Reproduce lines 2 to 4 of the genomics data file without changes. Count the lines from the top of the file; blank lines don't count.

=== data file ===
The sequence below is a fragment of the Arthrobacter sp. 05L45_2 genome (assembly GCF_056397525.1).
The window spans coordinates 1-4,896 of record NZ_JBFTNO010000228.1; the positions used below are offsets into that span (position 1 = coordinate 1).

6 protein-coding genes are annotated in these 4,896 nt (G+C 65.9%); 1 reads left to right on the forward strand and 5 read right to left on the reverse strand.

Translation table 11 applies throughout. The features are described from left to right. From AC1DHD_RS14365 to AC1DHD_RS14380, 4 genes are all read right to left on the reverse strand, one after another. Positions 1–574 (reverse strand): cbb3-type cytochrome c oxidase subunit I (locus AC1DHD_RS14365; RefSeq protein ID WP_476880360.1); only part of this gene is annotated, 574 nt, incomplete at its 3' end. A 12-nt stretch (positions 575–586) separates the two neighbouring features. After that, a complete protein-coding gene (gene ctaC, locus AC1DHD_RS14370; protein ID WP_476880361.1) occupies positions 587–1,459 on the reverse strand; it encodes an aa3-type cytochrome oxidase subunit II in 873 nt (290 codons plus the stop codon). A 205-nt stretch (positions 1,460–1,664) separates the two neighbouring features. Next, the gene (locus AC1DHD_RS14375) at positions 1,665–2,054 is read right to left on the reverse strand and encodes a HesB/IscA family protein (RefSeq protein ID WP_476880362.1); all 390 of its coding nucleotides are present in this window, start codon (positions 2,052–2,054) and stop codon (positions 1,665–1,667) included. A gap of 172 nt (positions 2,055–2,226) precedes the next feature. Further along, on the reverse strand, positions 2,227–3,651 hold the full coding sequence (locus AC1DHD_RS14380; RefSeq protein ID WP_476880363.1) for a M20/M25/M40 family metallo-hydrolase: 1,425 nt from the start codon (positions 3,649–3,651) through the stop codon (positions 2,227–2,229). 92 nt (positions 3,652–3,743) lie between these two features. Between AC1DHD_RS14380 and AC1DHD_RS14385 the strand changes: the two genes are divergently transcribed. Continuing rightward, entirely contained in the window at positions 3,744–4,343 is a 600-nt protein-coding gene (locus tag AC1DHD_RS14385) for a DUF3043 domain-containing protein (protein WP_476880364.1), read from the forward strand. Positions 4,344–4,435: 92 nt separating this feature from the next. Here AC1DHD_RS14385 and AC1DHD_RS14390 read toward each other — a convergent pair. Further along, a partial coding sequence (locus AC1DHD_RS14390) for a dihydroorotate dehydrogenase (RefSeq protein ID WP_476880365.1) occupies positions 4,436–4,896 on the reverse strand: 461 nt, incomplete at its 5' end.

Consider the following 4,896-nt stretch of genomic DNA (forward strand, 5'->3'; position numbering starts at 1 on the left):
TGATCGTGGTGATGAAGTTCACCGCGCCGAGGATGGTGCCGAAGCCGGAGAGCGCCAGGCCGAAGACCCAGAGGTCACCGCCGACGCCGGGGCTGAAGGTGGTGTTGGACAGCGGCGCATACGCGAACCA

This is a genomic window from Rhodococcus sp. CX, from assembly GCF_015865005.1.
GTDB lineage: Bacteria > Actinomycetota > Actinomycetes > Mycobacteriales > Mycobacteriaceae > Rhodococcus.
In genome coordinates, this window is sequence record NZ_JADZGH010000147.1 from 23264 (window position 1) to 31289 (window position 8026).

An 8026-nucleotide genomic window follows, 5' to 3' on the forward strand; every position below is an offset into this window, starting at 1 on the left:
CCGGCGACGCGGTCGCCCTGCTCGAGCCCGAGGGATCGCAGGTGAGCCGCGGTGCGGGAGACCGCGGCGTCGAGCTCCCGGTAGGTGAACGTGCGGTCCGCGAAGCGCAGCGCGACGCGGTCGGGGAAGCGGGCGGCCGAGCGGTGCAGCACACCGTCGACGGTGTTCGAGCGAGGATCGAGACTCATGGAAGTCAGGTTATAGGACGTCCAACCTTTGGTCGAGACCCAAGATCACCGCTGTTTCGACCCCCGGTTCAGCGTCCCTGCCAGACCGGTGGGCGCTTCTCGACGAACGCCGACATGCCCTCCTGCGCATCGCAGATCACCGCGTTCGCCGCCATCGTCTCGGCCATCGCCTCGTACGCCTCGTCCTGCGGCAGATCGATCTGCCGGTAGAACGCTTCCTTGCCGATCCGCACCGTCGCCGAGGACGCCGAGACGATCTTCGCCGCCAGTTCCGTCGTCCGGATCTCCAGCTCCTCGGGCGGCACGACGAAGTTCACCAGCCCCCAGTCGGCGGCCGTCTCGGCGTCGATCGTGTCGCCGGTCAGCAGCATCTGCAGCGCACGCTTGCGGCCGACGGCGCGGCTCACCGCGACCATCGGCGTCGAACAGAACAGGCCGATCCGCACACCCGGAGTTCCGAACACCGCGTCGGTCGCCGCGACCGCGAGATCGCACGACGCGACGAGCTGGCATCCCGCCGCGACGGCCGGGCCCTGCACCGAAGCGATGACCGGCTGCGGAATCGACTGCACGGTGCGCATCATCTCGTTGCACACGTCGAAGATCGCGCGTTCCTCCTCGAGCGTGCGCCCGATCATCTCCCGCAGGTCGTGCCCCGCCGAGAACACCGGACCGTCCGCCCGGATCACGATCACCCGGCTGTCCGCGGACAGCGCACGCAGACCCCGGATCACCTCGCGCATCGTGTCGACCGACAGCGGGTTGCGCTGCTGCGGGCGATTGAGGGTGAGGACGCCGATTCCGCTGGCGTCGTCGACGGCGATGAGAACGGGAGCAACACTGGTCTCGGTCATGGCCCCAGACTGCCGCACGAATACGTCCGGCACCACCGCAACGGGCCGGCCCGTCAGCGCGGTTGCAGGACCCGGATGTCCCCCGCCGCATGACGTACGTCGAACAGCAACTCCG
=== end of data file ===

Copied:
The window spans coordinates 1-4,896 of record NZ_JBFTNO010000228.1; the positions used below are offsets into that span (position 1 = coordinate 1).

6 protein-coding genes are annotated in these 4,896 nt (G+C 65.9%); 1 reads left to right on the forward strand and 5 read right to left on the reverse strand.

Translation table 11 applies throughout. The features are described from left to right. From AC1DHD_RS14365 to AC1DHD_RS14380, 4 genes are all read right to left on the reverse strand, one after another. Positions 1–574 (reverse strand): cbb3-type cytochrome c oxidase subunit I (locus AC1DHD_RS14365; RefSeq protein ID WP_476880360.1); only part of this gene is annotated, 574 nt, incomplete at its 3' end. A 12-nt stretch (positions 575–586) separates the two neighbouring features. After that, a complete protein-coding gene (gene ctaC, locus AC1DHD_RS14370; protein ID WP_476880361.1) occupies positions 587–1,459 on the reverse strand; it encodes an aa3-type cytochrome oxidase subunit II in 873 nt (290 codons plus the stop codon). A 205-nt stretch (positions 1,460–1,664) separates the two neighbouring features. Next, the gene (locus AC1DHD_RS14375) at positions 1,665–2,054 is read right to left on the reverse strand and encodes a HesB/IscA family protein (RefSeq protein ID WP_476880362.1); all 390 of its coding nucleotides are present in this window, start codon (positions 2,052–2,054) and stop codon (positions 1,665–1,667) included. A gap of 172 nt (positions 2,055–2,226) precedes the next feature. Further along, on the reverse strand, positions 2,227–3,651 hold the full coding sequence (locus AC1DHD_RS14380; RefSeq protein ID WP_476880363.1) for a M20/M25/M40 family metallo-hydrolase: 1,425 nt from the start codon (positions 3,649–3,651) through the stop codon (positions 2,227–2,229). 92 nt (positions 3,652–3,743) lie between these two features. Between AC1DHD_RS14380 and AC1DHD_RS14385 the strand changes: the two genes are divergently transcribed. Continuing rightward, entirely contained in the window at positions 3,744–4,343 is a 600-nt protein-coding gene (locus tag AC1DHD_RS14385) for a DUF3043 domain-containing protein (protein WP_476880364.1), read from the forward strand. Positions 4,344–4,435: 92 nt separating this feature from the next. Here AC1DHD_RS14385 and AC1DHD_RS14390 read toward each other — a convergent pair. Further along, a partial coding sequence (locus AC1DHD_RS14390) for a dihydroorotate dehydrogenase (RefSeq protein ID WP_476880365.1) occupies positions 4,436–4,896 on the reverse strand: 461 nt, incomplete at its 5' end.